1. An authentic church has Faith

A few months ago, we talked about a book that asked the question, “If your church disappeared overnight would your community notice or care?” I have another question, “Would the people of our community say, “those people put their hope in Christ.” “They stand for Jesus” “They’re a people of faith.” Listen, I don’t think it’s wrong for Christians to vote and have political views, but we need to make sure that our hope is not in a political party, but in Jesus Christ. We need to be careful that we don’t place our hope in our creative programming, or in our resources, or in our leadership, or in our innovative ideas for ministry, or our polished communication, etc.

You get the idea, the question is, are we calling our church to a passionate faith in Christ? I didn’t ask if we were calling our church to become the biggest church in America. I didn’t ask if we were calling our church to be thought leaders. I didn’t ask if we won an award for the most innovative church in the world. I asked if we were calling our people to an active, living faith.

Next, Paul describes having heard about the Colossians and “the love that you have for all the saints.”

  1. An authentic church Loves

Pastor Andy did an amazing job talking about this subject last week. Love creates vulnerability, honesty, patience, compassion. All things that you need to build an authentic church. I said this two weeks ago, but I want to say it again. In a healthy, loving church people choose to do life with each other. They choose to be patient with each other and bare each other’s burdens. They choose to help each other grow and take relational risks for the other persons benefit. It reminds us of Jesus’ words in John 13:35, “By this all people will know that you are my disciples, if you have love for one another.”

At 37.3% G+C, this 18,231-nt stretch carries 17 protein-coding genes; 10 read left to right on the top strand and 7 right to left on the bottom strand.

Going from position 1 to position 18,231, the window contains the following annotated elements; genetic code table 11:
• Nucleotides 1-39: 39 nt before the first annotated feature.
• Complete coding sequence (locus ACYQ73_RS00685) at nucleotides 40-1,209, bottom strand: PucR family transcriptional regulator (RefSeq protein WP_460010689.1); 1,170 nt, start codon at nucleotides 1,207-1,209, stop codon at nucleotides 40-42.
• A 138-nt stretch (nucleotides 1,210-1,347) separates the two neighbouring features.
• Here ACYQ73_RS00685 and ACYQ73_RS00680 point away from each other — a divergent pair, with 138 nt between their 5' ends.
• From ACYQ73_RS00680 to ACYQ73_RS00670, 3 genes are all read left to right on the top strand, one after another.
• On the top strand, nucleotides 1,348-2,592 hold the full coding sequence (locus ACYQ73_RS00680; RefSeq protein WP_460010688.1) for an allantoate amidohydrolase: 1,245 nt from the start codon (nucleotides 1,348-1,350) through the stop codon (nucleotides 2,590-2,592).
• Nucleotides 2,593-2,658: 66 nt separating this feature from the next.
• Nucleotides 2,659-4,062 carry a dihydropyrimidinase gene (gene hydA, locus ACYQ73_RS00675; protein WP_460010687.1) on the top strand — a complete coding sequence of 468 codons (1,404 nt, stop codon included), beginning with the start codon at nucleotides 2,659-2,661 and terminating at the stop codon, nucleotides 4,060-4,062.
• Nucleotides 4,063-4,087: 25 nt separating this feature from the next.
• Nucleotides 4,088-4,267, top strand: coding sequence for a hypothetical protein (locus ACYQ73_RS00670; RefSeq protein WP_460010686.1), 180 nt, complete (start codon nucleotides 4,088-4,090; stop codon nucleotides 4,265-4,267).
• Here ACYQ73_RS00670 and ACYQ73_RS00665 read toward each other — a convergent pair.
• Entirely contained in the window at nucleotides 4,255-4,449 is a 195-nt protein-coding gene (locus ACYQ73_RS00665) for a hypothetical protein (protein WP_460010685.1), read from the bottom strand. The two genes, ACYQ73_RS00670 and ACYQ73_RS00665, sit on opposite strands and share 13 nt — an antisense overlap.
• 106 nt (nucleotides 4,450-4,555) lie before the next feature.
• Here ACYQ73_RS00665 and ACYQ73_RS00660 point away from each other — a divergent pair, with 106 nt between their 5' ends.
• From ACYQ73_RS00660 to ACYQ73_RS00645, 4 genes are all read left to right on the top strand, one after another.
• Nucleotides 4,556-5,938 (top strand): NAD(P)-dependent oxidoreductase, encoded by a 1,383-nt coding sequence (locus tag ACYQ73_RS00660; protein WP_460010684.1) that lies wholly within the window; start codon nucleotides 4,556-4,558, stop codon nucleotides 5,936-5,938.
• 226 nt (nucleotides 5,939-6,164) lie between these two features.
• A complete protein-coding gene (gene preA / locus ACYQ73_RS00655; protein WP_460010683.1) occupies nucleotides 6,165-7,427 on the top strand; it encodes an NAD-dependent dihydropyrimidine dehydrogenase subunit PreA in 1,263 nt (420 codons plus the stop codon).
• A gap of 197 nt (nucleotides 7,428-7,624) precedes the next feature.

But the love of an authentic church reaches beyond its walls. The ability to love those within our culture is becoming more and more challenging. So, we ask ourselves:

– Do we love those who hate us?
– Do we love those who passionately disagree with us?
– Do we love those who would love to cause us harm?
– Can we see past social issues and political divides and have authentic love for
others?

Matthew 5:43-48 says, “You have heard that it was said, ‘Love your neighbor and hate your enemy.’ 44 But I tell you, love your enemies and pray for those who persecute you, 45 that you may be children of your Father in heaven.

He causes his sun to rise on the evil and the good, and sends rain on the righteous and the unrighteous. 46 If you love those who love you, what reward will you get? Are not even the tax collectors doing that? 47 And if you greet only your own people, what are you doing more than others? Do not even pagans do that? 48 Be perfect, therefore, as your heavenly Father is perfect.”

Real love is seldom easy and always based in truth. And the best way to share God’s truth is in the context of genuine, loving relationships. An authentic church loves people more than they love their opinions…even if those opinions are right.

I have a lot of opinions on the state of our country and culture, but I choose to keep them to myself most of the time, when I’m with certain family members and friends, or on social media. On social media I try to stick to quotes, Bible verses and fish pictures. Authenticity is a collection of choices that we have to make every day.

For example,
The choice to be Thankful
The choice to Pray
The choice to have Faith
The choice to Love

Blessings!

Pastor Jeff

Contact Us

Service Times

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Office Hours

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Contact Us
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Contact Us

Service Times

Sunday 9:30AM & 11:00AM

Office Hours

Monday – Friday 8:00AM – 4:00PM
Contact Us
406 4th Ave
Mason, OH 45040
(513) 754-0333